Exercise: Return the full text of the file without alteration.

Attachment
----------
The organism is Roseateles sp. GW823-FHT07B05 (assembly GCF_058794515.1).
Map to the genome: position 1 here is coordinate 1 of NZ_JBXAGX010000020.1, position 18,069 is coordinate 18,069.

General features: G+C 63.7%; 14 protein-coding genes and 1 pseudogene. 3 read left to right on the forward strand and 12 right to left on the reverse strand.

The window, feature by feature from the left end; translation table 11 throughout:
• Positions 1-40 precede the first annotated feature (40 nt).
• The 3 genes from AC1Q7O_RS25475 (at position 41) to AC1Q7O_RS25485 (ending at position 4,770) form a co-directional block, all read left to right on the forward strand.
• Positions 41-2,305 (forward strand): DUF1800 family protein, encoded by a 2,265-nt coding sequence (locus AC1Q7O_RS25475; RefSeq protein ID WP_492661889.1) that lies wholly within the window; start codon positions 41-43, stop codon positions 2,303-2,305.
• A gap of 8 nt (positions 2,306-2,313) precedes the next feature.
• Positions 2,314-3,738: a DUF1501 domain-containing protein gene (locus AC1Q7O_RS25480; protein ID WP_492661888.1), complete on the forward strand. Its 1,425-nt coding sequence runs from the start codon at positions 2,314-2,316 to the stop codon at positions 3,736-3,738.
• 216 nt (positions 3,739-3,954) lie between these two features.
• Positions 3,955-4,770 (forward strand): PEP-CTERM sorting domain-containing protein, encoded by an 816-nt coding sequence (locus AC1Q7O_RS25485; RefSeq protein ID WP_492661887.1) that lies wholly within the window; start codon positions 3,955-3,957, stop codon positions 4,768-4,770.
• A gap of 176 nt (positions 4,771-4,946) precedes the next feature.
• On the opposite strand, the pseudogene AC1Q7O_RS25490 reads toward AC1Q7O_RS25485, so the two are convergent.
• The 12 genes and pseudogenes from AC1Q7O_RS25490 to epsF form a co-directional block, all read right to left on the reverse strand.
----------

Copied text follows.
The organism is Roseateles sp. GW823-FHT07B05 (assembly GCF_058794515.1).
Map to the genome: position 1 here is coordinate 1 of NZ_JBXAGX010000020.1, position 18,069 is coordinate 18,069.

General features: G+C 63.7%; 14 protein-coding genes and 1 pseudogene. 3 read left to right on the forward strand and 12 right to left on the reverse strand.

The window, feature by feature from the left end; translation table 11 throughout:
• Positions 1-40 precede the first annotated feature (40 nt).
• The 3 genes from AC1Q7O_RS25475 (at position 41) to AC1Q7O_RS25485 (ending at position 4,770) form a co-directional block, all read left to right on the forward strand.
• Positions 41-2,305 (forward strand): DUF1800 family protein, encoded by a 2,265-nt coding sequence (locus AC1Q7O_RS25475; RefSeq protein ID WP_492661889.1) that lies wholly within the window; start codon positions 41-43, stop codon positions 2,303-2,305.
• A gap of 8 nt (positions 2,306-2,313) precedes the next feature.
• Positions 2,314-3,738: a DUF1501 domain-containing protein gene (locus AC1Q7O_RS25480; protein ID WP_492661888.1), complete on the forward strand. Its 1,425-nt coding sequence runs from the start codon at positions 2,314-2,316 to the stop codon at positions 3,736-3,738.
• 216 nt (positions 3,739-3,954) lie between these two features.
• Positions 3,955-4,770 (forward strand): PEP-CTERM sorting domain-containing protein, encoded by an 816-nt coding sequence (locus AC1Q7O_RS25485; RefSeq protein ID WP_492661887.1) that lies wholly within the window; start codon positions 3,955-3,957, stop codon positions 4,768-4,770.
• A gap of 176 nt (positions 4,771-4,946) precedes the next feature.
• On the opposite strand, the pseudogene AC1Q7O_RS25490 reads toward AC1Q7O_RS25485, so the two are convergent.
• The 12 genes and pseudogenes from AC1Q7O_RS25490 to epsF form a co-directional block, all read right to left on the reverse strand.